IFDC Report, Volume 3, No. 1

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This material provides an overview of a collaborative research project between the International Fertilizer Development Center (IFDC) and the International Center for Tropical Agriculture (CIAT) on using phosphate fertilizers in Latin American soils. The project, financed by the International Development Research Centre of Canada, aims to expand previous research efforts to understand the dissolution and residual availability of phosphorus (P) from various phosphate sources on acid soils in Latin America. The research evaluates the effect of P placement, granule size, the addition of acid-forming materials to phosphate rock, and soil variations on phosphorus availability in crops such as cassava, beans, rice, grass, and leguminous forages. The project involves research activities in Colombia and collaboration with national institutes in other Latin American countries. Furthermore, the report highlights the IFDC's fertilizer marketing and distribution course scheduled to provide training on integrated marketing concepts, transportation, and distribution systems in Mexico. The course aims to enhance the knowledge and skills of managers and planners responsible for fertilizer distribution. The publication also mentions IFDC's involvement in evaluating the marketing potential of products from a fertilizer facility in Mexico, focusing on phosphoric acid production and its domestic market prospects. In addition, the report discusses IFDC's research efforts to improve the effectiveness of phosphate fertilizers in tropical soils. Soil scientists are conducting laboratory and greenhouse studies to understand the agronomic effectiveness of different fertilizer materials and develop enhanced phosphate fertilizers for phosphorus-deficient soils in the tropics. The paper further highlights IFDC's pilot-plant research unit, which is crucial in improving process operations, producing materials for testing, and providing training under safe operating conditions. Specifically, it discusses the successful operation of a pilot plant for granulating phosphate rock. It explores the potential of using acids as binders to enhance agronomic suitability and reduce production costs. Moreover, the report introduces the framework for analyzing the economics of phosphate rock for direct application, emphasizing the importance of lower-cost forms of phosphorus for tropical soils. It mentions the economic evaluation of finely divided phosphate rock (PR) and its advantages over highly manufactured Triple Superphosphate (TSP) in certain situations. Lastly, the report briefly mentions IFDC's wet-process phosphoric acid research program, which aims to evaluate various phosphate ores and develop economically viable small-scale phosphoric acid production methods. The program also explores ways to recover phosphorus from byproduct waste materials, contributing to environmental sustainability and resource efficiency.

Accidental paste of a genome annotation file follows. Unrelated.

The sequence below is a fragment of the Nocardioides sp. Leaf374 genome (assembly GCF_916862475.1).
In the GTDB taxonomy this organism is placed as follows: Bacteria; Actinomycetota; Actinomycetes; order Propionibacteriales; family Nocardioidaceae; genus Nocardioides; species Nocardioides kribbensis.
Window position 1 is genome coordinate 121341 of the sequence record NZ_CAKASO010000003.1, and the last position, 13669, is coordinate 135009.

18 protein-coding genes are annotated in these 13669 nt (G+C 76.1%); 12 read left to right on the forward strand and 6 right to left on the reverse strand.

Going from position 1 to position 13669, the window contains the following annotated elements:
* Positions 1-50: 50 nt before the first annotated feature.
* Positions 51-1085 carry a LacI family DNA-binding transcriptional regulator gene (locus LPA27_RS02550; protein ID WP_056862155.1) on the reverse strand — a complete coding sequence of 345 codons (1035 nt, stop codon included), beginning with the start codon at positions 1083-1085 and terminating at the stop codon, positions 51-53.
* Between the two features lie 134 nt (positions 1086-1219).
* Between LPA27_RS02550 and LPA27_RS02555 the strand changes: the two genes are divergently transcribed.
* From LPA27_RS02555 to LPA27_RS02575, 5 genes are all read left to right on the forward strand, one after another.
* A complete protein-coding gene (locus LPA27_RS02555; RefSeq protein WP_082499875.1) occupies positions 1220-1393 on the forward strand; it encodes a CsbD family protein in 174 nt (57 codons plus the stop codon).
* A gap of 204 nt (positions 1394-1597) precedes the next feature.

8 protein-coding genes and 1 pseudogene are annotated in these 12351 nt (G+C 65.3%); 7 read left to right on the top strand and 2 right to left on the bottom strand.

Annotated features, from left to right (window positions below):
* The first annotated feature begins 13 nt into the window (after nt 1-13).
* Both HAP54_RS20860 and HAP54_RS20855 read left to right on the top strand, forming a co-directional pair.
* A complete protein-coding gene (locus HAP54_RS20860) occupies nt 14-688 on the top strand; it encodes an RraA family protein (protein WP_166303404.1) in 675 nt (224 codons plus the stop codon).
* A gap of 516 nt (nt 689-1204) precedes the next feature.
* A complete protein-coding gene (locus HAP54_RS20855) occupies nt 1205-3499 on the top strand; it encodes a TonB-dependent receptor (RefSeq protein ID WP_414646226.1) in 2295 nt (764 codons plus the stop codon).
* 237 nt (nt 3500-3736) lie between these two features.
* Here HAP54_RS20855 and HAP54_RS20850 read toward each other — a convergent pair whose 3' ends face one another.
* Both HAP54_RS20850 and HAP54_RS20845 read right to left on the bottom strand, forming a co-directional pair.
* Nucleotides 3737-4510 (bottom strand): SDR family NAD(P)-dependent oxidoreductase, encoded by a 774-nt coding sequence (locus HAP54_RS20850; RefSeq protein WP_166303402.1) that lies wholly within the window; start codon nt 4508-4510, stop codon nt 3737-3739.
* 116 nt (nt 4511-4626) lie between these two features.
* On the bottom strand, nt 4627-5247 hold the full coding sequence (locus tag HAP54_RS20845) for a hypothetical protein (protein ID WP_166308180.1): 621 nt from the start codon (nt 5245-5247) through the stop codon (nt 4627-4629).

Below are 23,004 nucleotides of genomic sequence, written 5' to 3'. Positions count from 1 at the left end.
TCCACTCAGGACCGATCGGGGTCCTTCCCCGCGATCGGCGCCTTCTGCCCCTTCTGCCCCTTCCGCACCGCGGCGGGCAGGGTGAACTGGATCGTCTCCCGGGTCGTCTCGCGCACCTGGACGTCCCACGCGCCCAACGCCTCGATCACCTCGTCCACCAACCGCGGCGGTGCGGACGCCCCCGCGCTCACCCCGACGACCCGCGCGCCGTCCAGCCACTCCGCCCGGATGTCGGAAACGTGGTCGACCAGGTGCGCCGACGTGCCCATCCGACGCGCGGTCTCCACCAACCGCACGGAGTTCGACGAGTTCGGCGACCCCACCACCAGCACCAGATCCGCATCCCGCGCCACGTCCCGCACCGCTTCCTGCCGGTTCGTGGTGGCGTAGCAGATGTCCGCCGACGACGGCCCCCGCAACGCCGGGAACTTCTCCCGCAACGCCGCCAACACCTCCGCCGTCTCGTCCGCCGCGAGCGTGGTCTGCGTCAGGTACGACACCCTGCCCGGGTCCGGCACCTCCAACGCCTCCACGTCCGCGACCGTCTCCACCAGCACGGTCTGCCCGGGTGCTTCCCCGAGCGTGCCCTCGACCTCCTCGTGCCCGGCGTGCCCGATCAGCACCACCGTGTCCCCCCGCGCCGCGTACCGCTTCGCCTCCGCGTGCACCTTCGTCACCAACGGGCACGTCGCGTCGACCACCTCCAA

Tropical Soils, Phosphate fertilizers